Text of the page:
BACKGROUND: Deaths during the COVID-19 pandemic result directly from infection and exacerbation of other diseases and indirectly from deferment of care for other conditions, and are socially and geographically patterned. We quantified excess mortality in regions of England and Wales during the pandemic, for all causes and for non-COVID-19-associated deaths. METHODS: Weekly mortality data for 1 January 2010 to 1 May 2020 for England and Wales were obtained from the Office of National Statistics. Mean-dispersion negative binomial regressions were used to model death counts based on pre-pandemic trends and exponentiated linear predictions were subtracted from: (i) all-cause deaths and (ii) all-cause deaths minus COVID-19 related deaths for the pandemic period (week starting 7 March, to week ending 8 May). FINDINGS: Between 7 March and 8 May 2020, there were 47 243 (95% CI: 46 671 to 47 815) excess deaths in England and Wales, of which 9948 (95% CI: 9376 to 10 520) were not associated with COVID-19. Overall excess mortality rates varied from 49 per 100 000 (95% CI: 49 to 50) in the South West to 102 per 100 000 (95% CI: 102 to 103) in London. Non-COVID-19 associated excess mortality rates ranged from -1 per 100 000 (95% CI: -1 to 0) in Wales (ie, mortality rates were no higher than expected) to 26 per 100 000 (95% CI: 25 to 26) in the West Midlands. INTERPRETATION: The COVID-19 pandemic has had markedly different impacts on the regions of England and Wales, both for deaths directly attributable to COVID-19 infection and for deaths resulting from the national public health response.


Subject(s)
COVID-19/epidemiology , Mortality/trends , Pandemics , SARS-CoV-2 , Adolescent , Adult , Aged , Aged, 80 and over , COVID-19/mortality , Causality , Cause of Death , Child , Child, Preschool , England , Female , Humans , Infant , Infant, Newborn , Male , Middle Aged , Wales/epidemiology , Young Adult
4.
Mayo Clin Proc ; 95(10): 2110-2124, 2020 10.
Article in English | MEDLINE | ID: covidwho-664771

ABSTRACT

OBJECTIVE: To address the issue of limited national data on the prevalence and distribution of underlying conditions among COVID-19 deaths between sexes and across age groups. PATIENTS AND METHODS: All adult (≥18 years) deaths recorded in England and Wales (March 1, 2020, to May 12, 2020) were analyzed retrospectively. We compared the prevalence of underlying health conditions between COVID and non-COVID-related deaths during the COVID-19 pandemic and the age-standardized mortality rate (ASMR) of COVID-19 compared with other primary causes of death, stratified by sex and age group. RESULTS: Of 144,279 adult deaths recorded during the study period, 36,438 (25.3%) were confirmed COVID deaths. Women represented 43.2% (n=15,731) of COVID deaths compared with 51.9% (n=55,980) in non-COVID deaths. Overall, COVID deaths were younger than non-COVID deaths (82 vs 83 years). ASMR of COVID-19 was higher than all other common primary causes of death, across age groups and sexes, except for cancers in women between the ages of 30 and 79 years. A linear relationship was observed between ASMR and age among COVID-19 deaths, with persistently higher rates in men than women across all age groups. The most prevalent reported conditions were hypertension, dementia, chronic lung disease, and diabetes, and these were higher among COVID deaths. Pre-existing ischemic heart disease was similar in COVID (11.4%) and non-COVID (12%) deaths. CONCLUSION: In a nationwide analysis, COVID-19 infection was associated with higher age-standardized mortality than other primary causes of death, except cancer in women of select age groups. COVID-19 mortality was persistently higher in men and increased with advanced age.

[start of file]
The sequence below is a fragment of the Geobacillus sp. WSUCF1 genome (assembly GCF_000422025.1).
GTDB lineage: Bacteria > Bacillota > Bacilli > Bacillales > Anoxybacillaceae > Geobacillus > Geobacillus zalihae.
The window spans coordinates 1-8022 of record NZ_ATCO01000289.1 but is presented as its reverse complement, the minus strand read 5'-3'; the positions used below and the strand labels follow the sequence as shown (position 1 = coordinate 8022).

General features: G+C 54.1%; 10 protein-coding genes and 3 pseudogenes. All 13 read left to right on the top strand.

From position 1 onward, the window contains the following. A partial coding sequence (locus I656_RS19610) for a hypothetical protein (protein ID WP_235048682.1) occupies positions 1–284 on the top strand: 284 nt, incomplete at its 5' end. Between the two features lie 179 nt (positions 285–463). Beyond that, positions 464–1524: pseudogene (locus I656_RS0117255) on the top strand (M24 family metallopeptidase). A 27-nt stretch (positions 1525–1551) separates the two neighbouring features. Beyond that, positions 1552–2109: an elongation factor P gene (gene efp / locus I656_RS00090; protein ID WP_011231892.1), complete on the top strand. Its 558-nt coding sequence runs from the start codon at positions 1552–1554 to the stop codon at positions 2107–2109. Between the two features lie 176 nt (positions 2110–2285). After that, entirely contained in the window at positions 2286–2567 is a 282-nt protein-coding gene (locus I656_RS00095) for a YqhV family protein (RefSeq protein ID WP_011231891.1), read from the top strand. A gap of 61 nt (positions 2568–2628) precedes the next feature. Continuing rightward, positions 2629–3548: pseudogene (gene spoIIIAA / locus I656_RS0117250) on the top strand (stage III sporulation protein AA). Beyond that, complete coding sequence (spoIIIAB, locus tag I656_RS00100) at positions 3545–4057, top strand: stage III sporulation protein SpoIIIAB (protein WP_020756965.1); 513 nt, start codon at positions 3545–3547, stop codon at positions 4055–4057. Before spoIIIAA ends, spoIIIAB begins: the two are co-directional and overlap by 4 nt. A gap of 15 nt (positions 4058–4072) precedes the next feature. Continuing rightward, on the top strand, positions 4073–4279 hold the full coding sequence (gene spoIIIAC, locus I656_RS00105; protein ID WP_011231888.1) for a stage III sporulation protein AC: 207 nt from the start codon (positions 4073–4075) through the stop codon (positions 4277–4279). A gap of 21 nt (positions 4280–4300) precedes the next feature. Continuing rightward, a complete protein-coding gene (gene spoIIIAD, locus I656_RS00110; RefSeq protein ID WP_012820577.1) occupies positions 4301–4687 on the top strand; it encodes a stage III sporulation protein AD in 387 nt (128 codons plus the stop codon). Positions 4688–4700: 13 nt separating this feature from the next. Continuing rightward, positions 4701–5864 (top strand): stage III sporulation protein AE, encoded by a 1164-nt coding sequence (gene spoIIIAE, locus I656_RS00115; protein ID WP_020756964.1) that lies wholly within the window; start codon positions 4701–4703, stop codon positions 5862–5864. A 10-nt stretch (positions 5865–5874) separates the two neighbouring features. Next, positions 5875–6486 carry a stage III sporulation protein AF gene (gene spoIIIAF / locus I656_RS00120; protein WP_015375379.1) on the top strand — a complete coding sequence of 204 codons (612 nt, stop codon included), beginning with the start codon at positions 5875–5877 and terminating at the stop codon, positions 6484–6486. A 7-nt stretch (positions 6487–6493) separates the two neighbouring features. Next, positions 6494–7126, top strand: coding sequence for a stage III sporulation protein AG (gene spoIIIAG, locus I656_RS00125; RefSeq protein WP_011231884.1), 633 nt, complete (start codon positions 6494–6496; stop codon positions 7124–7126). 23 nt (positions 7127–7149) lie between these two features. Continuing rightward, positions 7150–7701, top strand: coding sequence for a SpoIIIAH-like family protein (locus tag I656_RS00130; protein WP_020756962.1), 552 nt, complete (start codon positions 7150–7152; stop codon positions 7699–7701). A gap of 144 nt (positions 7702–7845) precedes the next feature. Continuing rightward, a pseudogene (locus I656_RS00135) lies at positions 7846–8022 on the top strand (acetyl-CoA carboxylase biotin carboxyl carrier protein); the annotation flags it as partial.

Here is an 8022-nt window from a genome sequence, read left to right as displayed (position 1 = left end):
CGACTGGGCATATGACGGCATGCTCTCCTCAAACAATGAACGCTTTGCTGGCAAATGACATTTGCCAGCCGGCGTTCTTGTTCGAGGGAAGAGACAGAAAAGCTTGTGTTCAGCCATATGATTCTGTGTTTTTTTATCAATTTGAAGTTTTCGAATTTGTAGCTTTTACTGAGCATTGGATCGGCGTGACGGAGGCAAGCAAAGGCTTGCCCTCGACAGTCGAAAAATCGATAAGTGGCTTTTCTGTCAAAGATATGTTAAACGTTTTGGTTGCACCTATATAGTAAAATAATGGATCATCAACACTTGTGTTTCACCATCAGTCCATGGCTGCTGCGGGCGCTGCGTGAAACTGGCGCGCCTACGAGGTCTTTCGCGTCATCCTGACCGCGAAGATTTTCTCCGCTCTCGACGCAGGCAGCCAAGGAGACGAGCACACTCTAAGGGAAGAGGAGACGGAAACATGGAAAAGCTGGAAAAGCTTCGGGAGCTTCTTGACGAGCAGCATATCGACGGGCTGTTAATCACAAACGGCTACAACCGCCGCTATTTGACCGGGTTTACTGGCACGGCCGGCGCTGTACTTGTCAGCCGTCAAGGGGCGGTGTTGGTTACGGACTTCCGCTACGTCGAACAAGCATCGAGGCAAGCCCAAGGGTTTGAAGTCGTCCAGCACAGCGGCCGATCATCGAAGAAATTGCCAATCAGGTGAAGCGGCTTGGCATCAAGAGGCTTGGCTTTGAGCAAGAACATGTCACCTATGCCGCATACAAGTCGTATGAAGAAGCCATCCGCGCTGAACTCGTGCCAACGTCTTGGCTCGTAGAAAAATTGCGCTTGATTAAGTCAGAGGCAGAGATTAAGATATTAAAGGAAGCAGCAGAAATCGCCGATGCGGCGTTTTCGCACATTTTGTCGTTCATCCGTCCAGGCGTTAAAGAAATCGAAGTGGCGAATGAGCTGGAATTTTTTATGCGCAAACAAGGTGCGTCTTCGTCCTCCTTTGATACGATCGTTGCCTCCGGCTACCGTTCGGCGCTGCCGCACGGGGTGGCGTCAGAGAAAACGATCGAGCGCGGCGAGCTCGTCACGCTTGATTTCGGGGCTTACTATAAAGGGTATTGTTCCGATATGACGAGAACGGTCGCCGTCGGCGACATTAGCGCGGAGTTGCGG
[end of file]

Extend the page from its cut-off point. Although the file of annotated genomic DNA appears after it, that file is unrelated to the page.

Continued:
Subject(s)
Betacoronavirus , Coronavirus Infections/mortality , Healthcare Disparities/statistics & numerical data , Hospital Mortality/trends , Pneumonia, Viral/mortality , Adult , Age Distribution , Age Factors , Aged , COVID-19 , Cause of Death , England/epidemiology , Female , Humans , Male , Middle Aged , Pandemics , Retrospective Studies , SARS-CoV-2 , Sex Distribution , Socioeconomic Factors , Wales/epidemiology